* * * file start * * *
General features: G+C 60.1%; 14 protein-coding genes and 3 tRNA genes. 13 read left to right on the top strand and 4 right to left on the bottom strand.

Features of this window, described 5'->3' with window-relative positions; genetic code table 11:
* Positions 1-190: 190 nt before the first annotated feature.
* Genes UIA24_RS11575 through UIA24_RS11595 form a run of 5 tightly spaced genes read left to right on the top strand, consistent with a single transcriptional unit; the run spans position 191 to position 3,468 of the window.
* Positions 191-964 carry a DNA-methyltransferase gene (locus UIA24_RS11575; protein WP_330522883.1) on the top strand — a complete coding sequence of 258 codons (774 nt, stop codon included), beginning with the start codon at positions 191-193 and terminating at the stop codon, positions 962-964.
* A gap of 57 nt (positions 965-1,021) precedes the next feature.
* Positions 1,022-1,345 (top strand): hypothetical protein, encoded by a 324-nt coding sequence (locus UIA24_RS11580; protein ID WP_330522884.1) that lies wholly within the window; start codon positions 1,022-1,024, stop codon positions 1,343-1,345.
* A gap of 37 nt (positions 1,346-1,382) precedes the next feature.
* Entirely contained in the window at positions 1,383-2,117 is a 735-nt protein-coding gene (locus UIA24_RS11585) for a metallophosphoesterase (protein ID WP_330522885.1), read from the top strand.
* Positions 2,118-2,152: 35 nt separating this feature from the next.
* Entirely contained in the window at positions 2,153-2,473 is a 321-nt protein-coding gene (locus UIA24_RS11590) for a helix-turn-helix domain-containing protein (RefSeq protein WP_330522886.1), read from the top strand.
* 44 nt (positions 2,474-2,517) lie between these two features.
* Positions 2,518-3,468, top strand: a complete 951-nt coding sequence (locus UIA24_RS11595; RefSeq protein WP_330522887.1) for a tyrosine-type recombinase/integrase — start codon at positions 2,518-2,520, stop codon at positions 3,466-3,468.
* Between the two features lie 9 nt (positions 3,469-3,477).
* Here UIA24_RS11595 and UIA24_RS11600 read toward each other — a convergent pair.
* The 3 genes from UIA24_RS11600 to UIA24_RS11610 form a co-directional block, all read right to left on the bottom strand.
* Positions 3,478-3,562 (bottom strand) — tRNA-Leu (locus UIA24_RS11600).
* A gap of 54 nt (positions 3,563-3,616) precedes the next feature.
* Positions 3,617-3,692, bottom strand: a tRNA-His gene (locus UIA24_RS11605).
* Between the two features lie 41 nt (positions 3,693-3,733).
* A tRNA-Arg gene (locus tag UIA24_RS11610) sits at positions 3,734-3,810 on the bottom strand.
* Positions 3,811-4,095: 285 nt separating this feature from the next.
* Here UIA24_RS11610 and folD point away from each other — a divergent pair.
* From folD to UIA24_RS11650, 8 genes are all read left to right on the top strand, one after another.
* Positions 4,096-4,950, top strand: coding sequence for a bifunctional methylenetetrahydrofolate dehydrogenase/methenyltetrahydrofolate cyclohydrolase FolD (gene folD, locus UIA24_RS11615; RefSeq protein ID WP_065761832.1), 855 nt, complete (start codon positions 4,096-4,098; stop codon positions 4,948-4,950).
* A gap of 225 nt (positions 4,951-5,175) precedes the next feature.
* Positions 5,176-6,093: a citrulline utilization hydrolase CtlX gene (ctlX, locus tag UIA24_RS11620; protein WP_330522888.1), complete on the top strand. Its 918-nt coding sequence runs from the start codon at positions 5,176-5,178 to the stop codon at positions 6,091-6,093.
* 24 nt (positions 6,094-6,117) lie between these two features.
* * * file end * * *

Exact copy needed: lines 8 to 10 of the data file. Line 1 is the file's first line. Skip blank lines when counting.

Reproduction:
* A gap of 37 nt (positions 1,346-1,382) precedes the next feature.
* Entirely contained in the window at positions 1,383-2,117 is a 735-nt protein-coding gene (locus UIA24_RS11585) for a metallophosphoesterase (protein ID WP_330522885.1), read from the top strand.
* Positions 2,118-2,152: 35 nt separating this feature from the next.